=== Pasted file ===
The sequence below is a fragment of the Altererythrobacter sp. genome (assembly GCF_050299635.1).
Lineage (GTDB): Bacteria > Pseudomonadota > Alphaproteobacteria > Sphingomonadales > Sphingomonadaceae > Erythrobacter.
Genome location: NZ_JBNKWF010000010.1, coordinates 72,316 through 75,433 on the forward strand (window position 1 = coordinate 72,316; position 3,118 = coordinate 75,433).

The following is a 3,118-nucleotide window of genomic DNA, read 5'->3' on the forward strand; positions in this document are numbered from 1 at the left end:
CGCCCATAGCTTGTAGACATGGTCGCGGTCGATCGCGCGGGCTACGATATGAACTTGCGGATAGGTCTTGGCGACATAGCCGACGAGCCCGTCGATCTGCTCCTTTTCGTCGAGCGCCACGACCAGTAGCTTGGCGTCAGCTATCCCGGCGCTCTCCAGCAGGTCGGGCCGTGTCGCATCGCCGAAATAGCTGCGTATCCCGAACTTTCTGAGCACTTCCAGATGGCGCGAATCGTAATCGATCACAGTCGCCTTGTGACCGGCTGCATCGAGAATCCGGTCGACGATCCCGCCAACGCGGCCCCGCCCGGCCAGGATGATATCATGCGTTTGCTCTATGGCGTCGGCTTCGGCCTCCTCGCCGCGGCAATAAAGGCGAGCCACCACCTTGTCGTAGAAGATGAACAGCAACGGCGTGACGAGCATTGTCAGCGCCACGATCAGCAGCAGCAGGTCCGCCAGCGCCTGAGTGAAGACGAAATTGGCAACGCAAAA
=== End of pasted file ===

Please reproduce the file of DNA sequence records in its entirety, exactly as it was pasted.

The sequence below is a fragment of the Altererythrobacter sp. genome (assembly GCF_050299635.1).
Lineage (GTDB): Bacteria > Pseudomonadota > Alphaproteobacteria > Sphingomonadales > Sphingomonadaceae > Erythrobacter.
Genome location: NZ_JBNKWF010000010.1, coordinates 72,316 through 75,433 on the forward strand (window position 1 = coordinate 72,316; position 3,118 = coordinate 75,433).

The following is a 3,118-nucleotide window of genomic DNA, read 5'->3' on the forward strand; positions in this document are numbered from 1 at the left end:
CGCCCATAGCTTGTAGACATGGTCGCGGTCGATCGCGCGGGCTACGATATGAACTTGCGGATAGGTCTTGGCGACATAGCCGACGAGCCCGTCGATCTGCTCCTTTTCGTCGAGCGCCACGACCAGTAGCTTGGCGTCAGCTATCCCGGCGCTCTCCAGCAGGTCGGGCCGTGTCGCATCGCCGAAATAGCTGCGTATCCCGAACTTTCTGAGCACTTCCAGATGGCGCGAATCGTAATCGATCACAGTCGCCTTGTGACCGGCTGCATCGAGAATCCGGTCGACGATCCCGCCAACGCGGCCCCGCCCGGCCAGGATGATATCATGCGTTTGCTCTATGGCGTCGGCTTCGGCCTCCTCGCCGCGGCAATAAAGGCGAGCCACCACCTTGTCGTAGAAGATGAACAGCAACGGCGTGACGAGCATTGTCAGCGCCACGATCAGCAGCAGCAGGTCCGCCAGCGCCTGAGTGAAGACGAAATTGGCAACGCAAAA